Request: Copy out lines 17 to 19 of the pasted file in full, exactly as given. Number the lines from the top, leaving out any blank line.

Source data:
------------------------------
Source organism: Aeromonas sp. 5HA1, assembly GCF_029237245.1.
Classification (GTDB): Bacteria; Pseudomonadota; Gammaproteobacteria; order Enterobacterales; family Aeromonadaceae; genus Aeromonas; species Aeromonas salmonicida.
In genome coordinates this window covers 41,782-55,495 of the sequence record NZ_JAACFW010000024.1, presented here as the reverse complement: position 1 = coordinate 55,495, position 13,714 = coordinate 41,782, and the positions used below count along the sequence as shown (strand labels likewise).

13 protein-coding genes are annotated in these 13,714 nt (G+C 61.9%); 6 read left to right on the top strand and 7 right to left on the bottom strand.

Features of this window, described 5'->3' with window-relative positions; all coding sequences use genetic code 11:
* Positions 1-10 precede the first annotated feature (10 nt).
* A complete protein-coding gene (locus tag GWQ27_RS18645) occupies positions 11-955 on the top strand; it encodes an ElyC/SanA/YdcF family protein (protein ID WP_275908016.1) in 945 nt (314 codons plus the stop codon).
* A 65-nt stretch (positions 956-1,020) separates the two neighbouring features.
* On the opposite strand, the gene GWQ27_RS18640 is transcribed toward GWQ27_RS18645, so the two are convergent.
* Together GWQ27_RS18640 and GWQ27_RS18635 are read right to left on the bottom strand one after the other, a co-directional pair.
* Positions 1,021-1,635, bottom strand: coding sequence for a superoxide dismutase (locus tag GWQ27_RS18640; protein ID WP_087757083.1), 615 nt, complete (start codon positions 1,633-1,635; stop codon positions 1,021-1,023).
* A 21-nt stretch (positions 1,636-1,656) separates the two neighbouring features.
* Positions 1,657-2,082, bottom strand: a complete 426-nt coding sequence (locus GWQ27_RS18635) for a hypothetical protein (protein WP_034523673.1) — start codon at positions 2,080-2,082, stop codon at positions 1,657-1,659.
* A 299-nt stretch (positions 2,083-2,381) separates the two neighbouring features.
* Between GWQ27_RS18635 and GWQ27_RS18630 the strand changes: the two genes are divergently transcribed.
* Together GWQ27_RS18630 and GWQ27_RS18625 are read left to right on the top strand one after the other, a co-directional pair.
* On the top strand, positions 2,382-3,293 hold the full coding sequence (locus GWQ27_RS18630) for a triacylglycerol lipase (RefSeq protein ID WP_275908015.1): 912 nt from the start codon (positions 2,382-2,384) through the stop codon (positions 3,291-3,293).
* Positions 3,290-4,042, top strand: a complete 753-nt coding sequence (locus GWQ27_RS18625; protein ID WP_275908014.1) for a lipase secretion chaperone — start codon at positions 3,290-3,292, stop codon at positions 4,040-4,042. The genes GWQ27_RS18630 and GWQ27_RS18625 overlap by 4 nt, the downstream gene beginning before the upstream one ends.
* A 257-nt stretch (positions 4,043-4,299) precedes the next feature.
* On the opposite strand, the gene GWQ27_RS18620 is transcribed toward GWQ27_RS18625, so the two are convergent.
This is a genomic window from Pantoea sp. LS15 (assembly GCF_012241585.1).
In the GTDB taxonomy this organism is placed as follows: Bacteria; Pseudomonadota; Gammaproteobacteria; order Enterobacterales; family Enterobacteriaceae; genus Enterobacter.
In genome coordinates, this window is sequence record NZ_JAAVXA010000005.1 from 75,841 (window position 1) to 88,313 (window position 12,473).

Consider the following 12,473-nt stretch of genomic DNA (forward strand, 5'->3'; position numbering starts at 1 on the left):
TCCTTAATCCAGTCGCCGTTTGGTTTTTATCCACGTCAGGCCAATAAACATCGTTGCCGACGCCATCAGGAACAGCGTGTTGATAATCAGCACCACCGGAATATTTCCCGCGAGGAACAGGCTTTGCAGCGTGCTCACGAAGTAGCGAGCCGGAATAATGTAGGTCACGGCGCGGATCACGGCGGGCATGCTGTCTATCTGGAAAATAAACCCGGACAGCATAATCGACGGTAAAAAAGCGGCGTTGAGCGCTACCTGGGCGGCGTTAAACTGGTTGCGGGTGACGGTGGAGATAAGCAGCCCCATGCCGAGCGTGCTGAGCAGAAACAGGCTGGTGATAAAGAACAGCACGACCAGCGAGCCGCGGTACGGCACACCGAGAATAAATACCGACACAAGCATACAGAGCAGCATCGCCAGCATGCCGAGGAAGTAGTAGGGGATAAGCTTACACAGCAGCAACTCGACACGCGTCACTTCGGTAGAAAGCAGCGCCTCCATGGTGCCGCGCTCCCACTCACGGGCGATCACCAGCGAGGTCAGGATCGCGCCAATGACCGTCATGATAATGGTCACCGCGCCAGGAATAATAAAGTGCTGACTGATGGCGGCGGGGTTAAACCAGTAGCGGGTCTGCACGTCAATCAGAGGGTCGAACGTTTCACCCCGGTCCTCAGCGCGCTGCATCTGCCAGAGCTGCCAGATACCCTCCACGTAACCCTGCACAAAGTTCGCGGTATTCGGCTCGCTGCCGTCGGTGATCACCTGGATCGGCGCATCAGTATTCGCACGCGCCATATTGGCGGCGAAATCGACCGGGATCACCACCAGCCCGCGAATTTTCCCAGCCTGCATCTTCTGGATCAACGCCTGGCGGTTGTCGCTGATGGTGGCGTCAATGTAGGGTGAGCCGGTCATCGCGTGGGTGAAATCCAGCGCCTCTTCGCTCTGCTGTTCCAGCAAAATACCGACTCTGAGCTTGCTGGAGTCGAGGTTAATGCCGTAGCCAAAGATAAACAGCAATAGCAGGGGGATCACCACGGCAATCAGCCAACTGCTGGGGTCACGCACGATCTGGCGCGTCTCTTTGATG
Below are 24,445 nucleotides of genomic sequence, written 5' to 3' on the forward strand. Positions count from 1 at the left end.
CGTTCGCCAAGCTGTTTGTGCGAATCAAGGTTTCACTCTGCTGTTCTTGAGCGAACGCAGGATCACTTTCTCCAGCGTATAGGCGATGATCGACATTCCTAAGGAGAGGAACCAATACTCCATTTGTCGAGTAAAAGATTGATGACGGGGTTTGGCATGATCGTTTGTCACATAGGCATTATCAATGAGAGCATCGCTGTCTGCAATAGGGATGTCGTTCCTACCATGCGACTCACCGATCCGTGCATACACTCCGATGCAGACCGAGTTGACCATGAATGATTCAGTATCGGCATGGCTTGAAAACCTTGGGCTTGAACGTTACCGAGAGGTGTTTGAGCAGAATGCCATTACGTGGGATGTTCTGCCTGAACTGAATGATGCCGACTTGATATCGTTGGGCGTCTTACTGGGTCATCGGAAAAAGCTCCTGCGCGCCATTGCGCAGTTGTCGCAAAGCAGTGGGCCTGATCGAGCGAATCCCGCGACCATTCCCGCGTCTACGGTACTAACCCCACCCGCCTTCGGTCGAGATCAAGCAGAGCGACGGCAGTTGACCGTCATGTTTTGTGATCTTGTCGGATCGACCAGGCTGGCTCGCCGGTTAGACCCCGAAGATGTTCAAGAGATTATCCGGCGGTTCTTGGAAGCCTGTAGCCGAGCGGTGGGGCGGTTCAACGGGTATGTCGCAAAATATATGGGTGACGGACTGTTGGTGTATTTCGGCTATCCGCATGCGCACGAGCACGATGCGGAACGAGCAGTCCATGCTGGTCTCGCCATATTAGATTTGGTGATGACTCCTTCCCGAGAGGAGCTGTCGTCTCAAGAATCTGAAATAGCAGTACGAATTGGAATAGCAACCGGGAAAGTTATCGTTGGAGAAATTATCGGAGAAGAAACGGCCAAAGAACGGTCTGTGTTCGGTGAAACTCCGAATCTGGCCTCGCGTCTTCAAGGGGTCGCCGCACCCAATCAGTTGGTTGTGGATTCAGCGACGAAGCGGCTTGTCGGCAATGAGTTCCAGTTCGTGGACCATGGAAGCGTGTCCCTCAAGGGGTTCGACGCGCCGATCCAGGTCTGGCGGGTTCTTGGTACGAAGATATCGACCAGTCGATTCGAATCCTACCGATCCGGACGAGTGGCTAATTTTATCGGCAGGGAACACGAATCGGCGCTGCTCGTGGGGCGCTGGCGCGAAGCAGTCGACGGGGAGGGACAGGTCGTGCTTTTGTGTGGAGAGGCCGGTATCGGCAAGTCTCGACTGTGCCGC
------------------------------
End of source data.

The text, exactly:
* On the top strand, positions 2,382-3,293 hold the full coding sequence (locus GWQ27_RS18630) for a triacylglycerol lipase (RefSeq protein ID WP_275908015.1): 912 nt from the start codon (positions 2,382-2,384) through the stop codon (positions 3,291-3,293).
* Positions 3,290-4,042, top strand: a complete 753-nt coding sequence (locus GWQ27_RS18625; protein ID WP_275908014.1) for a lipase secretion chaperone — start codon at positions 3,290-3,292, stop codon at positions 4,040-4,042. The genes GWQ27_RS18630 and GWQ27_RS18625 overlap by 4 nt, the downstream gene beginning before the upstream one ends.
* A 257-nt stretch (positions 4,043-4,299) precedes the next feature.